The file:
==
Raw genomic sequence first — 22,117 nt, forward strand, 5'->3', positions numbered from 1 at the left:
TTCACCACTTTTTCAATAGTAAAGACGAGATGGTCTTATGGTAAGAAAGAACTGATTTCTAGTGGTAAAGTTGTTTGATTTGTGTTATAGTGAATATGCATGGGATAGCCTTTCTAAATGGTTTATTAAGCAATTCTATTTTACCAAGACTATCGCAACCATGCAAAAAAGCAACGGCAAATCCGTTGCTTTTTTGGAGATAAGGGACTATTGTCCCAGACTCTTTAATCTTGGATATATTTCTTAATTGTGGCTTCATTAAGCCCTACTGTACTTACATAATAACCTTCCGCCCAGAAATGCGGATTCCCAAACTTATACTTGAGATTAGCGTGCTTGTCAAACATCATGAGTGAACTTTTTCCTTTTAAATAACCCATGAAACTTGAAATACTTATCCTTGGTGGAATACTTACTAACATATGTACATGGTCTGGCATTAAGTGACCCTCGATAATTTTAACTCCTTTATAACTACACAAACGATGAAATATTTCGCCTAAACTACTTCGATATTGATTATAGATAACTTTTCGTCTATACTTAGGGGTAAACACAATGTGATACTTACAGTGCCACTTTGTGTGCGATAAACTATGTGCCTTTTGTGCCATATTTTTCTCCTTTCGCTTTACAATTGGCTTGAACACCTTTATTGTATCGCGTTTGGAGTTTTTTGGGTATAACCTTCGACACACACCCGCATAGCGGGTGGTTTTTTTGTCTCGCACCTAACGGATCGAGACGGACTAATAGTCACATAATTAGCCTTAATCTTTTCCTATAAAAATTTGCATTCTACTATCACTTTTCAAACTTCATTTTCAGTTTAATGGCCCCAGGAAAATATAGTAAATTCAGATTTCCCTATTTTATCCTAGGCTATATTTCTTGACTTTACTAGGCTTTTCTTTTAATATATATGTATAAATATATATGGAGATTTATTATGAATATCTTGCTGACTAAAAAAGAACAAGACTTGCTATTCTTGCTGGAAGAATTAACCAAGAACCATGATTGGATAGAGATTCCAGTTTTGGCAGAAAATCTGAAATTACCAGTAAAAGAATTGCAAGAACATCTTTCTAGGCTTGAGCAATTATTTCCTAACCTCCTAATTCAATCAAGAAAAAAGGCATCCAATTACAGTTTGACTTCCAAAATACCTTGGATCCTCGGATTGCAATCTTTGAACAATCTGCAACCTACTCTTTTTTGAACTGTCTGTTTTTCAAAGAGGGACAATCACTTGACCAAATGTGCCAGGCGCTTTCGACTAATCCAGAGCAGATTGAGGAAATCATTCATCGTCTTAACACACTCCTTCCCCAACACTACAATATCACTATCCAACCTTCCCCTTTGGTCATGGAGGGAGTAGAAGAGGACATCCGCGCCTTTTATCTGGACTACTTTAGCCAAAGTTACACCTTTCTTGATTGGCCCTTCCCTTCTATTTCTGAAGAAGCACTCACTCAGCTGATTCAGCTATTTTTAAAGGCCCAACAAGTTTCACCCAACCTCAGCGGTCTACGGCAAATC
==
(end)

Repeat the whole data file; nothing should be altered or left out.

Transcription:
Raw genomic sequence first — 22,117 nt, forward strand, 5'->3', positions numbered from 1 at the left:
TTCACCACTTTTTCAATAGTAAAGACGAGATGGTCTTATGGTAAGAAAGAACTGATTTCTAGTGGTAAAGTTGTTTGATTTGTGTTATAGTGAATATGCATGGGATAGCCTTTCTAAATGGTTTATTAAGCAATTCTATTTTACCAAGACTATCGCAACCATGCAAAAAAGCAACGGCAAATCCGTTGCTTTTTTGGAGATAAGGGACTATTGTCCCAGACTCTTTAATCTTGGATATATTTCTTAATTGTGGCTTCATTAAGCCCTACTGTACTTACATAATAACCTTCCGCCCAGAAATGCGGATTCCCAAACTTATACTTGAGATTAGCGTGCTTGTCAAACATCATGAGTGAACTTTTTCCTTTTAAATAACCCATGAAACTTGAAATACTTATCCTTGGTGGAATACTTACTAACATATGTACATGGTCTGGCATTAAGTGACCCTCGATAATTTTAACTCCTTTATAACTACACAAACGATGAAATATTTCGCCTAAACTACTTCGATATTGATTATAGATAACTTTTCGTCTATACTTAGGGGTAAACACAATGTGATACTTACAGTGCCACTTTGTGTGCGATAAACTATGTGCCTTTTGTGCCATATTTTTCTCCTTTCGCTTTACAATTGGCTTGAACACCTTTATTGTATCGCGTTTGGAGTTTTTTGGGTATAACCTTCGACACACACCCGCATAGCGGGTGGTTTTTTTGTCTCGCACCTAACGGATCGAGACGGACTAATAGTCACATAATTAGCCTTAATCTTTTCCTATAAAAATTTGCATTCTACTATCACTTTTCAAACTTCATTTTCAGTTTAATGGCCCCAGGAAAATATAGTAAATTCAGATTTCCCTATTTTATCCTAGGCTATATTTCTTGACTTTACTAGGCTTTTCTTTTAATATATATGTATAAATATATATGGAGATTTATTATGAATATCTTGCTGACTAAAAAAGAACAAGACTTGCTATTCTTGCTGGAAGAATTAACCAAGAACCATGATTGGATAGAGATTCCAGTTTTGGCAGAAAATCTGAAATTACCAGTAAAAGAATTGCAAGAACATCTTTCTAGGCTTGAGCAATTATTTCCTAACCTCCTAATTCAATCAAGAAAAAAGGCATCCAATTACAGTTTGACTTCCAAAATACCTTGGATCCTCGGATTGCAATCTTTGAACAATCTGCAACCTACTCTTTTTTGAACTGTCTGTTTTTCAAAGAGGGACAATCACTTGACCAAATGTGCCAGGCGCTTTCGACTAATCCAGAGCAGATTGAGGAAATCATTCATCGTCTTAACACACTCCTTCCCCAACACTACAATATCACTATCCAACCTTCCCCTTTGGTCATGGAGGGAGTAGAAGAGGACATCCGCGCCTTTTATCTGGACTACTTTAGCCAAAGTTACACCTTTCTTGATTGGCCCTTCCCTTCTATTTCTGAAGAAGCACTCACTCAGCTGATTCAGCTATTTTTAAAGGCCCAACAAGTTTCACCCAACCTCAGCGGTCTACGGCAAATC